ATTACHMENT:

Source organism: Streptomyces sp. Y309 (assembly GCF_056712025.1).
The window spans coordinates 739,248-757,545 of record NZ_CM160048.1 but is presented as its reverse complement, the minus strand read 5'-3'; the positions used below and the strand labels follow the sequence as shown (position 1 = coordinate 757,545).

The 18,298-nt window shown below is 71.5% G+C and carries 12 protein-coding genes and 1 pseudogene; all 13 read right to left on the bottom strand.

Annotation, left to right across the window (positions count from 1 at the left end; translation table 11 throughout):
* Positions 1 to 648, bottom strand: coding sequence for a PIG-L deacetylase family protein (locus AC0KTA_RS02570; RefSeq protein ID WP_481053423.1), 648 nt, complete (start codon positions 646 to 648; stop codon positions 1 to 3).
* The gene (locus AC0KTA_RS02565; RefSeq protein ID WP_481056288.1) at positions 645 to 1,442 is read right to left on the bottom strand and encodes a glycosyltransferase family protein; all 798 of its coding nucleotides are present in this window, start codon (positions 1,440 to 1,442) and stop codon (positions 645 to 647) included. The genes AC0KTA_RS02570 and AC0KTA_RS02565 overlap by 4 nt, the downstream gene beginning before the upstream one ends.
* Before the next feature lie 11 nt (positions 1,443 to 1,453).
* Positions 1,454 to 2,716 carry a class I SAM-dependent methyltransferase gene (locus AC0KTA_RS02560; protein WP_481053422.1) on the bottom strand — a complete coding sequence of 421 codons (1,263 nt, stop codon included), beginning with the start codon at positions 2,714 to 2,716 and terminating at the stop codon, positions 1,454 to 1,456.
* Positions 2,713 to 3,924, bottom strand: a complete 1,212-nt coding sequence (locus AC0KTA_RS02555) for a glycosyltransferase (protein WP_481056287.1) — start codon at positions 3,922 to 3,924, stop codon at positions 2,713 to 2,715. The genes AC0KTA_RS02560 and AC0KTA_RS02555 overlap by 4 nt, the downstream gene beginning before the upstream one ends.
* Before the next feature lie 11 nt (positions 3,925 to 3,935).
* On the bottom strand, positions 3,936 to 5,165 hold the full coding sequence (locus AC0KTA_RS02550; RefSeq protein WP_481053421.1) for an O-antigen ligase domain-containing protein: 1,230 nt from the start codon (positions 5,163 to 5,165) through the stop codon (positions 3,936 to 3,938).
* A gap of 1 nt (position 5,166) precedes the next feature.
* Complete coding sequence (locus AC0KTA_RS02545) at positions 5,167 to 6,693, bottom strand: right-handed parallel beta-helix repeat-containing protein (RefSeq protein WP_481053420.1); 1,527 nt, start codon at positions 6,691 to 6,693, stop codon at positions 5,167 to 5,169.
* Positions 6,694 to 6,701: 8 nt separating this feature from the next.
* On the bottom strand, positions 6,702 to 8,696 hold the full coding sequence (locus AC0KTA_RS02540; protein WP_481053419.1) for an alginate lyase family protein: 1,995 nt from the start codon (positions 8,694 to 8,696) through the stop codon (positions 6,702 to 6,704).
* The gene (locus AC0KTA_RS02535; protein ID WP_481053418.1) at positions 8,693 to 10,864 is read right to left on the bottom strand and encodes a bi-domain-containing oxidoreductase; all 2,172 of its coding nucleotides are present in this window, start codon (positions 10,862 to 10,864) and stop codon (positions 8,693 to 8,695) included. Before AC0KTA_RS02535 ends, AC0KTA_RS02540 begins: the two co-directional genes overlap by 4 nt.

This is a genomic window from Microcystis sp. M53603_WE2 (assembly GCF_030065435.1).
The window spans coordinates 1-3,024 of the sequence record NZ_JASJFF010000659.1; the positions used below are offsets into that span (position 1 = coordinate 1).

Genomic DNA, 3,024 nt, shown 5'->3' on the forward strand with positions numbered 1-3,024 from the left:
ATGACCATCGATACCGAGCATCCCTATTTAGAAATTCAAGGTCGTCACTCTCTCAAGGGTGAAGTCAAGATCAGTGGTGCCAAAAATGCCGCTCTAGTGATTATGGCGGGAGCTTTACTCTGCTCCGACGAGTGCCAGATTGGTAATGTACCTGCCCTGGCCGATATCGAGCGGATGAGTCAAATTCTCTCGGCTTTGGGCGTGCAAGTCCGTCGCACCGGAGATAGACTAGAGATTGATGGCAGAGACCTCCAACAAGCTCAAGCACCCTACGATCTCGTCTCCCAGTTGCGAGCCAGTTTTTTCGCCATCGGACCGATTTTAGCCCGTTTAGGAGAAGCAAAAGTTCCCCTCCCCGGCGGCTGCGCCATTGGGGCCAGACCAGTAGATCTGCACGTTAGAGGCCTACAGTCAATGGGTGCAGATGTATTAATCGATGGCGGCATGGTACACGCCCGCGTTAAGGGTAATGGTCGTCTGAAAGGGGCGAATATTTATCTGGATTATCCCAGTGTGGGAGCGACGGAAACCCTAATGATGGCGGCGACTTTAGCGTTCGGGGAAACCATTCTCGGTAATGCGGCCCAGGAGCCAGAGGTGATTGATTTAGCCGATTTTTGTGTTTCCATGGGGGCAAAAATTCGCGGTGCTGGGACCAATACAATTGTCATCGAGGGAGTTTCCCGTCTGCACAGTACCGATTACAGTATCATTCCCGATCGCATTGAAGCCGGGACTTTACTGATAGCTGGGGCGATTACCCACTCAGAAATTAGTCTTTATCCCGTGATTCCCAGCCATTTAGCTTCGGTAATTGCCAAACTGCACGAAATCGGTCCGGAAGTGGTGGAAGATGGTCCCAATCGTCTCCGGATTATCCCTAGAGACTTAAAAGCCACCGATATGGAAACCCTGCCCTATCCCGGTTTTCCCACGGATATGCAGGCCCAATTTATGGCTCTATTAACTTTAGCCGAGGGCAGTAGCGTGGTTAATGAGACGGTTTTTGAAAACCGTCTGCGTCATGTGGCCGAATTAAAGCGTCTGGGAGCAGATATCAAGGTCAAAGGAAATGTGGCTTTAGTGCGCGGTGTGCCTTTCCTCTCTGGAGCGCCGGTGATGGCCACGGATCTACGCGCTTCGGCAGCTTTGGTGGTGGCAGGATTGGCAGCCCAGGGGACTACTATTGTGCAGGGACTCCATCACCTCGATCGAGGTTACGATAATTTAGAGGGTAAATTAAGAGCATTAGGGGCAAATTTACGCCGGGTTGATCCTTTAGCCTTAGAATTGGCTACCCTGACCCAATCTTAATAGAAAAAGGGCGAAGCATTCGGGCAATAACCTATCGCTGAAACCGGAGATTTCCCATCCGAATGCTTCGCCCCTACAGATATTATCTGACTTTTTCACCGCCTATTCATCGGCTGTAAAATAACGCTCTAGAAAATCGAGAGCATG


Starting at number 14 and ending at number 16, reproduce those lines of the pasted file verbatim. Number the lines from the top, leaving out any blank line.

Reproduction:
* Positions 6,694 to 6,701: 8 nt separating this feature from the next.
* On the bottom strand, positions 6,702 to 8,696 hold the full coding sequence (locus AC0KTA_RS02540; protein WP_481053419.1) for an alginate lyase family protein: 1,995 nt from the start codon (positions 8,694 to 8,696) through the stop codon (positions 6,702 to 6,704).
* The gene (locus AC0KTA_RS02535; protein ID WP_481053418.1) at positions 8,693 to 10,864 is read right to left on the bottom strand and encodes a bi-domain-containing oxidoreductase; all 2,172 of its coding nucleotides are present in this window, start codon (positions 10,862 to 10,864) and stop codon (positions 8,693 to 8,695) included. Before AC0KTA_RS02535 ends, AC0KTA_RS02540 begins: the two co-directional genes overlap by 4 nt.